Berkeley now does not compare to memories of Berkeley then

In 1968, my cousin Susan was attending UC Berkeley. I am sure this was a life-altering event for her, but it was also a life-altering event for me, a 10-year-old girl. While visiting my cousin in the summer of 1968, she started talking to me about the Vietnam War. I was young and really did not understand the whole war situation. Susan became part of the courageous student movement to protest the wasteful, unjustified war that was killing many people who were the same age as the college students. Susan explained that the students at Berkeley were some of the first to protest, and they did not stop protesting until the older generation in charge could no longer ignore the protests. Those students at Berkeley and at other universities changed history. My life was changed because of the admiration I felt for the students who were standing up to their government. I no longer accepted things as “just the way it is.” Those students at Berkeley in the 1960s should be proud of their place in history.

 

I am writing this because I am now sad and not impressed with the current students at Berkeley. Why haven’t the students continued with the Berkeley heritage of standing up and trying to protest wrong actions from their government? Our country has been involved in another wasteful, unjustified war for more than 10 years now, and I have not heard about protests at Berkeley or any other university to the degree that the 1960s students protested. The current students at Berkeley could start a monumental movement that may force the leaders of our country to end this nonsensical war. I do what I can by voting in members of Congress who have stated that they are against prolonging this war. But there is no group that could actually make a difference and be heard in great numbers than students at universities. I have been waiting and waiting to hear on the news stories that Berkeley students are again taking the lead and standing up against a war that will never be won and ultimately be thought of as another Vietnam tragedy. Are the current students not willing to continue the brave tradition of fighting for what is right by sustained protests? If not, why not? Do the current students not feel like they have a stake in our country’s future? Are they so self-consumed that they no longer care about anything but their own future? What happened at Berkeley in the 1960s changed my entire view of life. It’s too bad young kids now aren’t going to have that same great experience.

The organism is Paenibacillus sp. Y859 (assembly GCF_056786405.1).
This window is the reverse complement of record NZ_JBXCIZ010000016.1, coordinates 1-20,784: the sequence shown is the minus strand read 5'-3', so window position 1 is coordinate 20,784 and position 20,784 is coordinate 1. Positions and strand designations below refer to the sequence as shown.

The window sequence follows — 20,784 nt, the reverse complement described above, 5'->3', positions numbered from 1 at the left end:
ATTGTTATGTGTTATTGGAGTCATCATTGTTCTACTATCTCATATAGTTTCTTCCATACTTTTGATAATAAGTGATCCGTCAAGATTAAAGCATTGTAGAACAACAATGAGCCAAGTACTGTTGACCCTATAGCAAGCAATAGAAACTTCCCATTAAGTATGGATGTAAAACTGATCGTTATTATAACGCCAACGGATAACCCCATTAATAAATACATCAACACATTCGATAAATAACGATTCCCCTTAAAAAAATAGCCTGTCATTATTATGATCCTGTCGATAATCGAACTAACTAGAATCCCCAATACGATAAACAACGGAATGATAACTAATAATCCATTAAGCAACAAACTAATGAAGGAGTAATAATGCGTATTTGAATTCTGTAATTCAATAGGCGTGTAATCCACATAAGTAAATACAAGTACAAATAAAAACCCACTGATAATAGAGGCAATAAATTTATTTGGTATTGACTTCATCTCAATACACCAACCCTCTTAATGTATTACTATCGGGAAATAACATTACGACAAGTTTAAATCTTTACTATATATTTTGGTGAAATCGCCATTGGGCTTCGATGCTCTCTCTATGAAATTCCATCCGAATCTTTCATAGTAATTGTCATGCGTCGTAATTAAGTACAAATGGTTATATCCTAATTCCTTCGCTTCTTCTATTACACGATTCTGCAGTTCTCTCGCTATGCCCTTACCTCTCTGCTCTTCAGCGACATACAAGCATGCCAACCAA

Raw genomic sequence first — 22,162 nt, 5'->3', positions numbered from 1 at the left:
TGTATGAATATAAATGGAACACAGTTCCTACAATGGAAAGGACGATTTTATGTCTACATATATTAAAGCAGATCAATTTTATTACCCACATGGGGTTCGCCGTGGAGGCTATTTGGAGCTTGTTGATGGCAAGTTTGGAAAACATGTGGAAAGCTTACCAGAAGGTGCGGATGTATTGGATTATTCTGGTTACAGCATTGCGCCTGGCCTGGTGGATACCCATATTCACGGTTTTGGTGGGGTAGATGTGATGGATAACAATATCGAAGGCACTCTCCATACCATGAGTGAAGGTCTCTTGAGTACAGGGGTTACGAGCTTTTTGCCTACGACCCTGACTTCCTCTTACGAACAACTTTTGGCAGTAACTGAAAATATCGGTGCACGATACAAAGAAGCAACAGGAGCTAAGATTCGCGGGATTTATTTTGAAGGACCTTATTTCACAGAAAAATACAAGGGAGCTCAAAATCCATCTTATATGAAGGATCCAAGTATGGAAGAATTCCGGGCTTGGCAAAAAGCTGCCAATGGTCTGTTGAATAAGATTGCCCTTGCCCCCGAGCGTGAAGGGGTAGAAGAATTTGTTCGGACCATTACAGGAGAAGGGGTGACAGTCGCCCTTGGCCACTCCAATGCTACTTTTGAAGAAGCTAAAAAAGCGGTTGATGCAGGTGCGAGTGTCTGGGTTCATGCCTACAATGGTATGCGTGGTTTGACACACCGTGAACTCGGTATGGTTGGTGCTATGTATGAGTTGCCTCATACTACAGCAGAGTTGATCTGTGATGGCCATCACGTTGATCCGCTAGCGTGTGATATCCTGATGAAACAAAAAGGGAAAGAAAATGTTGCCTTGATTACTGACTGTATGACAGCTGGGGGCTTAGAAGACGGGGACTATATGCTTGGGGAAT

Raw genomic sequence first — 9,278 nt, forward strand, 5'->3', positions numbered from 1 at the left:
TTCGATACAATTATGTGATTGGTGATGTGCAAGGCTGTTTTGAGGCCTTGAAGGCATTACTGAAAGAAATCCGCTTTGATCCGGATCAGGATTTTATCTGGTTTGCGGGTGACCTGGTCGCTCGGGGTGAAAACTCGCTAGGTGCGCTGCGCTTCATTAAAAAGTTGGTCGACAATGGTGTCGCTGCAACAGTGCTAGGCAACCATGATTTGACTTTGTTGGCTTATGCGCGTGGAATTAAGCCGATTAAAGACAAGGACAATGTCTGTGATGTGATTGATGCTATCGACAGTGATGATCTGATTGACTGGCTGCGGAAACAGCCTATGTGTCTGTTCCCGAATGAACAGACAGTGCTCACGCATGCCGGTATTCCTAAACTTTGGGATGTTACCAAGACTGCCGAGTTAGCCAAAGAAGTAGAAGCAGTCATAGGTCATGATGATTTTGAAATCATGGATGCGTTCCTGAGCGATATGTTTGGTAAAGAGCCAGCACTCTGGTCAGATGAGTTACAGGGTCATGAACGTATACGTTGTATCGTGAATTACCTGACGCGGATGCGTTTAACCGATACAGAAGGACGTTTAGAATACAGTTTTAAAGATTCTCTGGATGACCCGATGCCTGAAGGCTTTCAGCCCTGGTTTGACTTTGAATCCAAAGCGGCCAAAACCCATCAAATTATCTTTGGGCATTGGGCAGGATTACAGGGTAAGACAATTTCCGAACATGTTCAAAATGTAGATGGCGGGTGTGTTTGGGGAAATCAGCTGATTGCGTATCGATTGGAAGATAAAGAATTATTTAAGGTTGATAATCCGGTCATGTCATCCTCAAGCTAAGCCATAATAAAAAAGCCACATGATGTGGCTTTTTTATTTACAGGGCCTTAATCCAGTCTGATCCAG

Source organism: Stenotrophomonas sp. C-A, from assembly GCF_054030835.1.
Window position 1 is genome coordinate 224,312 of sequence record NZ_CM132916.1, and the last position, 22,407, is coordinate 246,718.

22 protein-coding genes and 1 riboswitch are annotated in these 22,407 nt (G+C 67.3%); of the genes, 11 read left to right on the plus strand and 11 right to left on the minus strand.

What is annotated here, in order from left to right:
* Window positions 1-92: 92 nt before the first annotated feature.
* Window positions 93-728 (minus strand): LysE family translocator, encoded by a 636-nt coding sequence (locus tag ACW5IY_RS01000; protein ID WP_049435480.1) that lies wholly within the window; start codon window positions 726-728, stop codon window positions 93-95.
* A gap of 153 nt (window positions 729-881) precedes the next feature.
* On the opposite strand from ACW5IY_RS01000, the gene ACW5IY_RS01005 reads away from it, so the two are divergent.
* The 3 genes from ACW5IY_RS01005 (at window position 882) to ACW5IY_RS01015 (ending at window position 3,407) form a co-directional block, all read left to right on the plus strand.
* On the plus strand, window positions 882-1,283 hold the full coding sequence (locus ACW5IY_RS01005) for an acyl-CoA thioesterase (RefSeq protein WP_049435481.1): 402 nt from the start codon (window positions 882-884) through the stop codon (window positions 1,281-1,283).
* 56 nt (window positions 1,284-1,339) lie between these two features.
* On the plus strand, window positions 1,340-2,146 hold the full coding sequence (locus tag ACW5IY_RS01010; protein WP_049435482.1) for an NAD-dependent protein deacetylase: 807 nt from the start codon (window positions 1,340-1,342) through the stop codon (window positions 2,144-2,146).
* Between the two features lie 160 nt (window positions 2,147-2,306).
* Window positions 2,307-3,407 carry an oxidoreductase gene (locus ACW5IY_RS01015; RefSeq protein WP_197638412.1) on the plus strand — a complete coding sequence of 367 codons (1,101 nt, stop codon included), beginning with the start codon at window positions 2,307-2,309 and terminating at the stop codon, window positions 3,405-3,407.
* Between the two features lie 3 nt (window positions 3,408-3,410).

Diane Dell’Andrea

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  • thompson_richard

    why cant they be like we were — perfect in every way

  • Darryl

    Because today’s students are rectalcranial inverts? Just a theory…

  • anthonystjohn63

    The fact is times have changed completely and this is an entirely different country and world than it was in the 1960s.

    All of our political, economic, social, educational and religious institutions are now controlled by the Power of Money and Propaganda.

    The best way to make the right things happen today is for UC professors and scholars to unite in an effort to protect and perpetuate an acceptable long-term future quality of life around the world from continuous attacks of destruction against equality for all, the environment, our democracy, and our institutions.

    • Darryl

      Principles never go out of style, dummy.

  • Pixilicious

    The ’60’s & early ’70’s were a time of idealism and change and folks believed they could make a difference. The free-speech movement, the civil-rights movement, Roe v. Wade, and the oral contraceptive brought the vestiges of a new type of freedom to all and no group was more empowered than college students. There, of course, was also the draft and the concept that the government could kill you with impunity only added to the fervor of the time.

    Now — 40 years beyond that time — with the draft gone, STI’s, the dangers from o.c.’s being recognized, Roe v. Wade being chipped away, racism stronger than ever and the gov’t run amok from the war on terrorism, things have changed dramatically. The focus has changed from idealism to fear: Getting a good job and not making waves has become the order of the day and this applies to college students as well.

    In short, it is a lousy time to be a college student. Still, this need NOT be the end of things and the next Mario Savio is likely just around the corner. You can change things if you really want to and you CAN take back your life from those who seek to control it. There are causes galore and reasons to pursue them.

    • thompson_richard